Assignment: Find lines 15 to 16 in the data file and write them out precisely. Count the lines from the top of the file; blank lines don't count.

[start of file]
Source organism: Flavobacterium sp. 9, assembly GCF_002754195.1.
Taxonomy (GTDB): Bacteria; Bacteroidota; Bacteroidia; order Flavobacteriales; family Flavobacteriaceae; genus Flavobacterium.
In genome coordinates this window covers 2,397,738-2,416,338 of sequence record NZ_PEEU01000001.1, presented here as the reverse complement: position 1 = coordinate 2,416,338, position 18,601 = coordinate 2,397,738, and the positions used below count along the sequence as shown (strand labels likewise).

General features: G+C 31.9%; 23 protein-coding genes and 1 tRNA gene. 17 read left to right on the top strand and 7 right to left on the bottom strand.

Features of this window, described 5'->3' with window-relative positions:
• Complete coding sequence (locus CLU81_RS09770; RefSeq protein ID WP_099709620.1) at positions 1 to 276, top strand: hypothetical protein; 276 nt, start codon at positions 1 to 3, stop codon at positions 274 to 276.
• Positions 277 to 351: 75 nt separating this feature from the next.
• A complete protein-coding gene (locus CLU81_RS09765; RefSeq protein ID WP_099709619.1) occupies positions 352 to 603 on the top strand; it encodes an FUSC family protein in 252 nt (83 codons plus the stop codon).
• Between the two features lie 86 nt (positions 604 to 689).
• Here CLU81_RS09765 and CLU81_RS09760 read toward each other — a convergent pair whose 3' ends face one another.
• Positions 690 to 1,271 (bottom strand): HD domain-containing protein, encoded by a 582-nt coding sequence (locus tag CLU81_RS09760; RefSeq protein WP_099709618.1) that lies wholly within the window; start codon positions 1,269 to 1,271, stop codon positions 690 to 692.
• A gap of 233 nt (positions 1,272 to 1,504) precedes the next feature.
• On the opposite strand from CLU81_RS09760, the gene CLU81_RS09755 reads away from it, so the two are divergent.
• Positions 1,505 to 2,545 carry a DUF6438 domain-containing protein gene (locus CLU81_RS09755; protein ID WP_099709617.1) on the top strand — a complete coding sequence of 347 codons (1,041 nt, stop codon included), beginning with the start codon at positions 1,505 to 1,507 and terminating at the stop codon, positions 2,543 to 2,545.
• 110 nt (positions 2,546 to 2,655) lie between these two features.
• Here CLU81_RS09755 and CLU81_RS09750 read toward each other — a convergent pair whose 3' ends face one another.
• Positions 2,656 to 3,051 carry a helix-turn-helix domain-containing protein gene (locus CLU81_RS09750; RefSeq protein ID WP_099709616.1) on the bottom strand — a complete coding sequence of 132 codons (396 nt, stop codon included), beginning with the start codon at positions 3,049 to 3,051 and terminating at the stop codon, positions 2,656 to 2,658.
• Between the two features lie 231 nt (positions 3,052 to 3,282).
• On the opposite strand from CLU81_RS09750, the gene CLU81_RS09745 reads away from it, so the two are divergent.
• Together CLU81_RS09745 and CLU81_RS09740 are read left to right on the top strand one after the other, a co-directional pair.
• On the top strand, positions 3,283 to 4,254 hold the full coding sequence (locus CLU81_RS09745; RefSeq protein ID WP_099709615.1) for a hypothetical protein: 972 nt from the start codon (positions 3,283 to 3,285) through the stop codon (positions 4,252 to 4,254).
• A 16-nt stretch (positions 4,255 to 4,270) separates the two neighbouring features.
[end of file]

• 110 nt (positions 2,546 to 2,655) lie between these two features.
• Here CLU81_RS09755 and CLU81_RS09750 read toward each other — a convergent pair whose 3' ends face one another.